Iowa JobWatch: Payroll Jobs Drop in October
Job Deficit in Recovery Stands at 46,000
cliff effects graphOctober was not a good month for Iowa, with a net loss in nonfarm jobs for the third time in 2014. Only three job sectors showed gains — and we saw declines in both manufacturing and public-sector jobs, which are two of the four largest job sectors.

The analysis also shows that where Governor Branstad would claim an increase in October of almost 7,000 jobs, the actual math shows a drop of 200 for the month. Iowa's economy is about 70,000 jobs short of where it should be under the Governor's job growth goals, and under a more pertinent measure of economic recovery, is about 46,000 jobs behind what is needed for Iowa's current population.
Iowa JobWatch statement NEW! 11/21/14

Strengthening Pathways to the Middle Class: The Role of Work Supports
The Cost of Living in Iowa
cliff effects graphIowa families could find a clearer path to the middle class if work-support policies were better designed to “make work pay.” A new Iowa Policy Project report shows where work supports work — and fall short — in boosting families toward a basic-needs household budget.
Full report NEW! 10/29/14
Executive summary
News release

Also see:
Part 1: Basic Family Budgets

County data (map, tables) • County and regional spreadsheet

Part 2: Many Iowa Families Struggle
to Meet Basic Needs

Making More — Having Less
Eligibility rules in Iowa's Child Care Assistance program create income “cliffs” that penalize families as they earn more, but still at low incomes.
Full report (5-page PDF)AppendixNews release 3/13/14

More Challenges for Iowa Families' Household Budgets

• Uninsurance: Iowa ahead of most states, but quarter million Uninsured
Iowa income and poverty trends
Wages: Growth lags at median, lower incomesThe State of Working Iowa online
Minimum wage: Iowa, once a leader, now a laggard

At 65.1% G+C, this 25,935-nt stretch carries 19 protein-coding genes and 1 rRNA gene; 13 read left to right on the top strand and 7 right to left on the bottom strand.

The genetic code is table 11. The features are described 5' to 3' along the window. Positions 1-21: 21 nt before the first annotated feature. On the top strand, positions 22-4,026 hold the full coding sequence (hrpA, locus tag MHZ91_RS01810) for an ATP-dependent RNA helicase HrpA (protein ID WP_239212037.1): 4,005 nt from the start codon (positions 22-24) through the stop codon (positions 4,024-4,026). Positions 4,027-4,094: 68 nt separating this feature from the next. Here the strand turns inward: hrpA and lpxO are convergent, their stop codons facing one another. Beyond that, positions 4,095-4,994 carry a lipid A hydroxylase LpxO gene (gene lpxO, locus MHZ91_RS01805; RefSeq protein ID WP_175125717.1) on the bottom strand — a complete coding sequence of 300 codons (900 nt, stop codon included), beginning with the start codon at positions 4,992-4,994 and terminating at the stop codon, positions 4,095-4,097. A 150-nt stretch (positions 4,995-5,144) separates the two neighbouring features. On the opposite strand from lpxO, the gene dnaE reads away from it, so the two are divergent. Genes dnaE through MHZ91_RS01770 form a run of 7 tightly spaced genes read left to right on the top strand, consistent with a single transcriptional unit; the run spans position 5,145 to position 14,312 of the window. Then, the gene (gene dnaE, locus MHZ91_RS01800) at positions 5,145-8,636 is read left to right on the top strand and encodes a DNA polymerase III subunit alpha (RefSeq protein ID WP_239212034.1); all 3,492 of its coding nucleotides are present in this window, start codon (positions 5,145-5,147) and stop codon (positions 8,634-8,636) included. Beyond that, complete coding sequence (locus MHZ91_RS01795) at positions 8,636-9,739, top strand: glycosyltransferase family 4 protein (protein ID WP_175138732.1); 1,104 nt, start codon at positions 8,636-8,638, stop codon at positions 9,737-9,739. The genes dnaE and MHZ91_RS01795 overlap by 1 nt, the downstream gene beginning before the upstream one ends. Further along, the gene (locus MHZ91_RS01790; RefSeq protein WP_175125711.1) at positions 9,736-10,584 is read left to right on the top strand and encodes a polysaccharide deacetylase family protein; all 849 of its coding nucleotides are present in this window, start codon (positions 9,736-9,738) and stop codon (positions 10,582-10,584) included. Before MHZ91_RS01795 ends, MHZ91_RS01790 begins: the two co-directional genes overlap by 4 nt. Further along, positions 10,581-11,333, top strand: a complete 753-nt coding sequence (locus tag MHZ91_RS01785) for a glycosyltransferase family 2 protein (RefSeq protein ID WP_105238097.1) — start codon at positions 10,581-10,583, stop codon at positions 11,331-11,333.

Food insecurity: A problem for 12 percent of Iowa households

Saving Energy: Wapsie Valley Community Rewarded for Energy Reduction
Get Energized Iowa! logoWhen the lights went on for Wapsie Valley’s opening football game, it put the spotlight on solar power and energy efficiency.
News release 8/27/14

“The small towns in this area proved that local volunteers talking to their neighbors could lead citizens to become more conscious of how they use electricity.” — David Osterberg

Clean Water for Iowans
Frac-Sand Mining: The Threats to Health and the Environment
IPP's David Osterberg, who co-authored a ground-breaking report on frac-sand mining, talked about the issue on Iowa Public Radio's “River to River” program.
Listen to the program 9/2/14

New on Our Blog: Stop Politicizing Water Quality

Water quality in Iowa is so bad that any new initiative to improve our waters is probably a good thing. That said, Iowa farm groups’ new initiative to take action on agricultural pollution of our waters comes with a troubling rollout.
Iowa Policy Points post by David Osterberg 8/26/14

A Threat Unmet: Why Iowa's Nutrient Strategy Falls Short Against Water Pollution

Bodies of water across Iowa increasingly are in peril, and send their problems on to the Mississippi River and on to the Gulf of Mexico. Public policy has failed to address it, and shortcomings of the 2013 Nutrient Reduction Strategy (NRS) promise more of the same.

David OsterbergAaron Kline Full report by David Osterberg and Aaron Kline 7/17/14
27-pg PDF of full report, including executive summary
2-pg PDF of executive summary only
News release or 2-page PDF
Osterberg interview with Mike Devine on KVFD-1400 Fort Dodge 7/24/14

“The Nutrient Reduction Strategy is a blunt tool that takes different approaches to urban and rural runoff, and is especially weak on the larger, rural source of pollution from applied nutrients.” — David Osterberg

Immigrants in Iowa: What New Iowans Contribute to the State Economy

Undocumented immigrants pay an estimated $64 million in state and local taxes, according to a new Iowa Policy Project report. The authors suggest immigration reform that expands work authorization or access to citizenship would increase the already significant contribution to Iowa by all immigrants — documented or not.

Heather GibneyPeter Fisher Full report by Heather Gibney and Peter Fisher 7/2/14
16-pg PDF of full report, including executive summary
2-pg PDF of executive summary only, or read online
News release
Fisher interview with Mike Devine on KVFD-1400 Fort Dodge 7/31/14

“The vitality that immigrants bring to Iowa communities is expanded by their economic contributions, as well as the taxes they pay — with limited access in some cases to the services they support.” — Heather Gibney